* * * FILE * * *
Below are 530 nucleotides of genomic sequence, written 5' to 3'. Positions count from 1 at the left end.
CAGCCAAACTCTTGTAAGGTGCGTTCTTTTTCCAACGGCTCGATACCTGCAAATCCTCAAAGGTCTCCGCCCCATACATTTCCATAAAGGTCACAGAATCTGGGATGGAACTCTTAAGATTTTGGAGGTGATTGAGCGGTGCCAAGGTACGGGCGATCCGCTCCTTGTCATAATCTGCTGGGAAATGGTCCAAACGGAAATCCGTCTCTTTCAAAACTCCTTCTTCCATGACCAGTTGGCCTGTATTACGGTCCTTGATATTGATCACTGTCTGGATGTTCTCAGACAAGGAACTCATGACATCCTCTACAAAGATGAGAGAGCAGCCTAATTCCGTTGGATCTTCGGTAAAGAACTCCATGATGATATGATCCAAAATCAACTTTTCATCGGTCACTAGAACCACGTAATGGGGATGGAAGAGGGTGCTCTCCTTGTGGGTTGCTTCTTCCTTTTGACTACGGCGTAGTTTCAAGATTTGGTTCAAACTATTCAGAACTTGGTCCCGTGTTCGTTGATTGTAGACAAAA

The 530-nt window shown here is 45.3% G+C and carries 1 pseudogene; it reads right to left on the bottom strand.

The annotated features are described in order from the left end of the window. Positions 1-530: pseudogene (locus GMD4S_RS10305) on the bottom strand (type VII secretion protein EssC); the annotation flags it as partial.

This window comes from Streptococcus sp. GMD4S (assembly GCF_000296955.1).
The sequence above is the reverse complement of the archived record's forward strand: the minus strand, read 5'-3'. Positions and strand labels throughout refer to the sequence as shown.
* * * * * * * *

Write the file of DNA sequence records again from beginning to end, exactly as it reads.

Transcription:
Below are 530 nucleotides of genomic sequence, written 5' to 3'. Positions count from 1 at the left end.
CAGCCAAACTCTTGTAAGGTGCGTTCTTTTTCCAACGGCTCGATACCTGCAAATCCTCAAAGGTCTCCGCCCCATACATTTCCATAAAGGTCACAGAATCTGGGATGGAACTCTTAAGATTTTGGAGGTGATTGAGCGGTGCCAAGGTACGGGCGATCCGCTCCTTGTCATAATCTGCTGGGAAATGGTCCAAACGGAAATCCGTCTCTTTCAAAACTCCTTCTTCCATGACCAGTTGGCCTGTATTACGGTCCTTGATATTGATCACTGTCTGGATGTTCTCAGACAAGGAACTCATGACATCCTCTACAAAGATGAGAGAGCAGCCTAATTCCGTTGGATCTTCGGTAAAGAACTCCATGATGATATGATCCAAAATCAACTTTTCATCGGTCACTAGAACCACGTAATGGGGATGGAAGAGGGTGCTCTCCTTGTGGGTTGCTTCTTCCTTTTGACTACGGCGTAGTTTCAAGATTTGGTTCAAACTATTCAGAACTTGGTCCCGTGTTCGTTGATTGTAGACAAAA

The 530-nt window shown here is 45.3% G+C and carries 1 pseudogene; it reads right to left on the bottom strand.

The annotated features are described in order from the left end of the window. Positions 1-530: pseudogene (locus GMD4S_RS10305) on the bottom strand (type VII secretion protein EssC); the annotation flags it as partial.

This window comes from Streptococcus sp. GMD4S (assembly GCF_000296955.1).
The sequence above is the reverse complement of the archived record's forward strand: the minus strand, read 5'-3'. Positions and strand labels throughout refer to the sequence as shown.